Daggers out to throw ED Mnangagwa out of the succession race

Charles Mabhena

Machinations are underway to undermine the most feared Zimbabwe Vice-President Emmerson Dambudzo Mnangagwa’s chances to ascent to the high office in the event that President Robert Mugabe leaves the reigns.

Speaking to members of the press in Harare yesterday, Member of Parliament for Norton constituency honourable Temba Mliswa said something that seem to undermine Mnangagwa’s ascendancy based on tribal lines dominance and he exonerated him of any wrongdoing during the Gukurahundi genocide.

“Let us call a spade a spade. Gukurahundi was an act by the Zezuru people to eliminate any other tribes like the Ndebeles and the Karangas so that they would maintain superiority. No wonder why they have ruled from 1980 to now,” said Mliswa.

Mliswa’s comments that it is time the Karangas take over power to recover from the betrayal by President Robert Mugabe who had promised that the next President would come from the Karangas has the potential to invoke tribalism in the race to succeed Mugabe.

Such comments can lead to the VP losing the favour of other tribes such as the Zezuru, Ndebele, and others who would feel short changed by his rise.

Mliswa’s brushing aside of the widely held claims that Mnangwagwa was involved in the Gukurahundi massacres could stir heated debates much to the disadvantage of Mnangagwa.

Most people are convinced that the VP participated by being the boss of state security at the time of the moment of madness (Gukurahundi) in which estimated 20 000 civilians were killed in Matabeleland and Midlands provinces, was involved and is equally guilty.

He went on to say that he had told Mnangagwa point blank that the President does not like him because he was a Karanga despite the VP’s unquestionable loyalty to Mugabe. Mliswa said it was because of Mugabe’s tribalistic preferences that saw Joice Mujuru rising to the VP post ahead of Mnangagwa in 2004.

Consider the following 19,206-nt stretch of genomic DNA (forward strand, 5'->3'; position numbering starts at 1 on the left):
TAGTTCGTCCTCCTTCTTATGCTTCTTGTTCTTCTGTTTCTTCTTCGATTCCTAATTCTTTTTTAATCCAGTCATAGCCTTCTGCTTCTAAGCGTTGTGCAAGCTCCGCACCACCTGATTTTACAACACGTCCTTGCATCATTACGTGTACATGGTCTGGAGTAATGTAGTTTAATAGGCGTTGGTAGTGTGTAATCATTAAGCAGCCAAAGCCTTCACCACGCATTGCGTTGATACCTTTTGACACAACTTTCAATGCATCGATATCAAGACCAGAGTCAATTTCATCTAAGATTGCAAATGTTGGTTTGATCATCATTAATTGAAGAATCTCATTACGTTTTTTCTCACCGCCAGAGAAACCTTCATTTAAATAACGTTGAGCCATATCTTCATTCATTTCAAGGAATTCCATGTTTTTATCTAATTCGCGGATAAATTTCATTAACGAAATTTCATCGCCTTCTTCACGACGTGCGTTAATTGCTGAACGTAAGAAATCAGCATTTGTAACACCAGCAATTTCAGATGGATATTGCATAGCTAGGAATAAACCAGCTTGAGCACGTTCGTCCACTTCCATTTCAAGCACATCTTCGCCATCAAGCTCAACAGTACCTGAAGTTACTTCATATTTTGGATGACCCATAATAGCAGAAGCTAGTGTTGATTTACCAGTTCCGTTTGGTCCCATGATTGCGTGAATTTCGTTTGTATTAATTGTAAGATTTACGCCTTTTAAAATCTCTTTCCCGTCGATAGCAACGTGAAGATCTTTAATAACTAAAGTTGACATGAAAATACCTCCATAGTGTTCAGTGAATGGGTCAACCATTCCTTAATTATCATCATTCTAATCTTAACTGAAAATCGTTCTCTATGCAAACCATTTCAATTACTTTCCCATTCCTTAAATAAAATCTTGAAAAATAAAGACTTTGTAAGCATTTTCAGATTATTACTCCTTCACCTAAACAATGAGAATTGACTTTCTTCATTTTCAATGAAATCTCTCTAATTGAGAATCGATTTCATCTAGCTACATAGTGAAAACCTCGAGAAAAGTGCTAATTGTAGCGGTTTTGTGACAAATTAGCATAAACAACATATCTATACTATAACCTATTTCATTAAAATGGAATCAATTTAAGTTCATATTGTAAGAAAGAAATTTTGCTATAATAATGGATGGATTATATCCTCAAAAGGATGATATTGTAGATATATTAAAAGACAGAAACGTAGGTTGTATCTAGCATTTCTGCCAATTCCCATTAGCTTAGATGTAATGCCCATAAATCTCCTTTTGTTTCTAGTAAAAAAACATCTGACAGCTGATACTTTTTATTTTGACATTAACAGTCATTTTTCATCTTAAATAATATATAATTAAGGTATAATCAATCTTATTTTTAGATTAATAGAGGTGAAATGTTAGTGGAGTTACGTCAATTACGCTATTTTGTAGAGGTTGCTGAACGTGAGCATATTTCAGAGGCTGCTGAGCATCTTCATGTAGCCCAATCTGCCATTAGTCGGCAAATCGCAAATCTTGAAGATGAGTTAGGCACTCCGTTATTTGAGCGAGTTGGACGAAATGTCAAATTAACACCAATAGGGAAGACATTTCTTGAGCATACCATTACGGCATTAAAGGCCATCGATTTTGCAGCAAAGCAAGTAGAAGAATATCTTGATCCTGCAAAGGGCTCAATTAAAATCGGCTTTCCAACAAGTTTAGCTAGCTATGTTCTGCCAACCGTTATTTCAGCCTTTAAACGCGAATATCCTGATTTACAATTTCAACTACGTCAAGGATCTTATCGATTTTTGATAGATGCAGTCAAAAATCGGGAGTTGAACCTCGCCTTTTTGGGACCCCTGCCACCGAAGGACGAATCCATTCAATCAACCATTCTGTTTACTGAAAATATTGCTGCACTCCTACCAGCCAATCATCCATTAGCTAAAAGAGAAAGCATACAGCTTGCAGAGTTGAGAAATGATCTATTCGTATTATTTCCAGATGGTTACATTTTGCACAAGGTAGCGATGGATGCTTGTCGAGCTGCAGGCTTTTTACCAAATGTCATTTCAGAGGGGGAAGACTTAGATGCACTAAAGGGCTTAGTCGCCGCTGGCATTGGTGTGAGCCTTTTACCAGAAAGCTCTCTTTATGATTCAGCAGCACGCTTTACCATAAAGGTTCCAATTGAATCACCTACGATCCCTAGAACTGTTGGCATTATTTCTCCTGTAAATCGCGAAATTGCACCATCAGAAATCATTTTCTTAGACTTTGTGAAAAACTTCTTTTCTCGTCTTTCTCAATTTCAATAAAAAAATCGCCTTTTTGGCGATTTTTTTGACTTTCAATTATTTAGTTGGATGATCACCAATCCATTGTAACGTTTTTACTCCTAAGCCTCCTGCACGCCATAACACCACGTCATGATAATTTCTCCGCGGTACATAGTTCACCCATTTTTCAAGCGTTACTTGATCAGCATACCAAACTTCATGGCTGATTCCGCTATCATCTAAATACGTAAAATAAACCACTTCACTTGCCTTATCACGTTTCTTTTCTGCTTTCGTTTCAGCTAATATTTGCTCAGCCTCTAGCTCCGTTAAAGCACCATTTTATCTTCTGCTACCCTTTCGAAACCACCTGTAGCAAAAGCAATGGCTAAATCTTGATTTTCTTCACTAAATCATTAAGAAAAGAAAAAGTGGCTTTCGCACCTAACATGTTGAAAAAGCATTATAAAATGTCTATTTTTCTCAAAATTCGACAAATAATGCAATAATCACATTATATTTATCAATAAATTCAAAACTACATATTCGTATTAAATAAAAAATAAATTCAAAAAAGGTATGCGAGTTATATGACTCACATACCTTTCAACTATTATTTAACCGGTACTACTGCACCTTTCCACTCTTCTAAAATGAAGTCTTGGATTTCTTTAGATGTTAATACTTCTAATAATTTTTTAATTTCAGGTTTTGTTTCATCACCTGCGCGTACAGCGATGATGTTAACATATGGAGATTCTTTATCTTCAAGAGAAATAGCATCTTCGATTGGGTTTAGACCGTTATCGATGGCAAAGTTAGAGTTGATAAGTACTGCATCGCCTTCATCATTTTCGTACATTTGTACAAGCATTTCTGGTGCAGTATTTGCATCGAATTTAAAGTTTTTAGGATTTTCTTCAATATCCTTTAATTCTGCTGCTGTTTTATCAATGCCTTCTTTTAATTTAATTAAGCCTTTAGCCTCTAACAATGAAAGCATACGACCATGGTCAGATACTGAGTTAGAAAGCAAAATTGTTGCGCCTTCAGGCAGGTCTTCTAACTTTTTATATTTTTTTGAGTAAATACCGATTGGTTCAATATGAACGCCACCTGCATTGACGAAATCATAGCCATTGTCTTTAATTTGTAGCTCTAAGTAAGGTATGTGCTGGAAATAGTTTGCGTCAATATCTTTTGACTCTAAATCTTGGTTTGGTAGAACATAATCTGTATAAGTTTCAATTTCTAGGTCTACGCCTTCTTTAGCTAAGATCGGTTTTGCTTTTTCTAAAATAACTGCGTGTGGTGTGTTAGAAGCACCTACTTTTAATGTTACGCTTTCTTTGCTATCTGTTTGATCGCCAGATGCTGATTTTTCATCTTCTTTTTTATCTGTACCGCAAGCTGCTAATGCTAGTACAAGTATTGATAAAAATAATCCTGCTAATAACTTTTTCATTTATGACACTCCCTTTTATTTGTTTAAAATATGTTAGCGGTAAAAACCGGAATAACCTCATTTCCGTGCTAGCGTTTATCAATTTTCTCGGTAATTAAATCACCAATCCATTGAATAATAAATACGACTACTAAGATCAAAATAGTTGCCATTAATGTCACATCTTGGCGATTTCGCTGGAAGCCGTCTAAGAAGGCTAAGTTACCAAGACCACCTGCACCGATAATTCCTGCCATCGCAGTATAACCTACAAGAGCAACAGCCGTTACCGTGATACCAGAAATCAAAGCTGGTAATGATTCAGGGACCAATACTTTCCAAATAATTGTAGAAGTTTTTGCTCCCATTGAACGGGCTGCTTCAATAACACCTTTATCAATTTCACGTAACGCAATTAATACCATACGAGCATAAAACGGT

“In 2004, Mnangagwa was supposed to land the VP post, from a democratic point of view, but Mujuru, a secretary for production and because she was a Zezuru was elevated to the post in place of a Karanga,” he said.

This is clearly pitting Mugabe against his long term serving lieutenant, as it give the impression that Mnangagwa is itching to settle a tribal score against Mugabe.

A political commentator, Elder Mabhunu says Mliswa could be working for the downfall of the battle-hardened Ngwena who has proved to be a powerful man that can remain calm under storm.

He says it is clear from all angles that Mnangagwa is now the man in charge.

“Mugabe is now more of a ceremonial President; Mnangagwa is now the powerful man running the show; that is why many are now putting pressure on him.

They want to create as much enemies as possible for him, by revoking the tribal element they want to create enmity between him and the masses,” he says.

“Never underestimate the power of tribalism; it is a hot and delicate issue. In some countries wars have erupted based on tribal grounds.

“I hope you remember the Hutus and Tutsis in Rwanda, and/ or the Sunnis, the Baathists, and the Shammar in Iraq,” adds Mabhunu.

Mabhunu says by merely appearing to be supporting Mnangagwa, Mliswa could actually be in a ploy with his funders that are well aware that this  will put the VP in bad light in the eyes of Mugabe and other ZANU PF members.

Meanwhile, Mnangagwa has been under attack from some sections in his party after he hosted a party where expelled and suspended members of ZANU PF were alleged to have attended. They accused him of dining with the enemy.